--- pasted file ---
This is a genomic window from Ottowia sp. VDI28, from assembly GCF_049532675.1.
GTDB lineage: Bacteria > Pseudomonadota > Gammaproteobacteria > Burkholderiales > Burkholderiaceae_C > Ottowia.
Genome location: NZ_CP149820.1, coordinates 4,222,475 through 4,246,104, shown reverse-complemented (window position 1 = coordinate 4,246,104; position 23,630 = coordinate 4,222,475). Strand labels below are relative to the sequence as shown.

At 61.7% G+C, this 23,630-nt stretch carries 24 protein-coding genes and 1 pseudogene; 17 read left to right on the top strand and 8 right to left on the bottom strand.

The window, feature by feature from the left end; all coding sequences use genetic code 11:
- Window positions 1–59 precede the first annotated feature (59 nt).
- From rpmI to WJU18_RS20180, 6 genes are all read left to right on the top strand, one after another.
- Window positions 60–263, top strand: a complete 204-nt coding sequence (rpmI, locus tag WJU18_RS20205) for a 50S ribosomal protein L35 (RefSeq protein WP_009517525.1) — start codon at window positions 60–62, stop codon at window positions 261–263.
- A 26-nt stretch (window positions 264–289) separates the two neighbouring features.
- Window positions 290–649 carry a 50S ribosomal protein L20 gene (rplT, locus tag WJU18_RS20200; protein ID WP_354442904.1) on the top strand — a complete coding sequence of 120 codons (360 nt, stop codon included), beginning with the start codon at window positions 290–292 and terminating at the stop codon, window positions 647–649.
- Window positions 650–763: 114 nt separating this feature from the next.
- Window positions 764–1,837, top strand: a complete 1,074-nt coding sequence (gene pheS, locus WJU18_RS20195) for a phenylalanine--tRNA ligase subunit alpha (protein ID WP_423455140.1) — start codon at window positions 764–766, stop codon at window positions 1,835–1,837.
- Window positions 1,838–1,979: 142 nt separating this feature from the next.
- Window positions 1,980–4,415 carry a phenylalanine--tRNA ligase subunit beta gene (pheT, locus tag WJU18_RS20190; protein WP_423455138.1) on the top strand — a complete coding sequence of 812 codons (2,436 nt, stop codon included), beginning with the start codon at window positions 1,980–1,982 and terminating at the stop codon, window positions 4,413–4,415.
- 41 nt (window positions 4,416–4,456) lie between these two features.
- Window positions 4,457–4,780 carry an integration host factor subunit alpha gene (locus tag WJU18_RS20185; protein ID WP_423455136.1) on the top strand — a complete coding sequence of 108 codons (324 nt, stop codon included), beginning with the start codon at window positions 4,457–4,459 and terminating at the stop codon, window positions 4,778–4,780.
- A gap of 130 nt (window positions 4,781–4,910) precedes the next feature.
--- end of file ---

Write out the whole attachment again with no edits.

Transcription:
This is a genomic window from Ottowia sp. VDI28, from assembly GCF_049532675.1.
GTDB lineage: Bacteria > Pseudomonadota > Gammaproteobacteria > Burkholderiales > Burkholderiaceae_C > Ottowia.
Genome location: NZ_CP149820.1, coordinates 4,222,475 through 4,246,104, shown reverse-complemented (window position 1 = coordinate 4,246,104; position 23,630 = coordinate 4,222,475). Strand labels below are relative to the sequence as shown.

At 61.7% G+C, this 23,630-nt stretch carries 24 protein-coding genes and 1 pseudogene; 17 read left to right on the top strand and 8 right to left on the bottom strand.

The window, feature by feature from the left end; all coding sequences use genetic code 11:
- Window positions 1–59 precede the first annotated feature (59 nt).
- From rpmI to WJU18_RS20180, 6 genes are all read left to right on the top strand, one after another.
- Window positions 60–263, top strand: a complete 204-nt coding sequence (rpmI, locus tag WJU18_RS20205) for a 50S ribosomal protein L35 (RefSeq protein WP_009517525.1) — start codon at window positions 60–62, stop codon at window positions 261–263.
- A 26-nt stretch (window positions 264–289) separates the two neighbouring features.
- Window positions 290–649 carry a 50S ribosomal protein L20 gene (rplT, locus tag WJU18_RS20200; protein ID WP_354442904.1) on the top strand — a complete coding sequence of 120 codons (360 nt, stop codon included), beginning with the start codon at window positions 290–292 and terminating at the stop codon, window positions 647–649.
- Window positions 650–763: 114 nt separating this feature from the next.
- Window positions 764–1,837, top strand: a complete 1,074-nt coding sequence (gene pheS, locus WJU18_RS20195) for a phenylalanine--tRNA ligase subunit alpha (protein ID WP_423455140.1) — start codon at window positions 764–766, stop codon at window positions 1,835–1,837.
- Window positions 1,838–1,979: 142 nt separating this feature from the next.
- Window positions 1,980–4,415 carry a phenylalanine--tRNA ligase subunit beta gene (pheT, locus tag WJU18_RS20190; protein WP_423455138.1) on the top strand — a complete coding sequence of 812 codons (2,436 nt, stop codon included), beginning with the start codon at window positions 1,980–1,982 and terminating at the stop codon, window positions 4,413–4,415.
- 41 nt (window positions 4,416–4,456) lie between these two features.
- Window positions 4,457–4,780 carry an integration host factor subunit alpha gene (locus tag WJU18_RS20185; protein ID WP_423455136.1) on the top strand — a complete coding sequence of 108 codons (324 nt, stop codon included), beginning with the start codon at window positions 4,457–4,459 and terminating at the stop codon, window positions 4,778–4,780.
- A gap of 130 nt (window positions 4,781–4,910) precedes the next feature.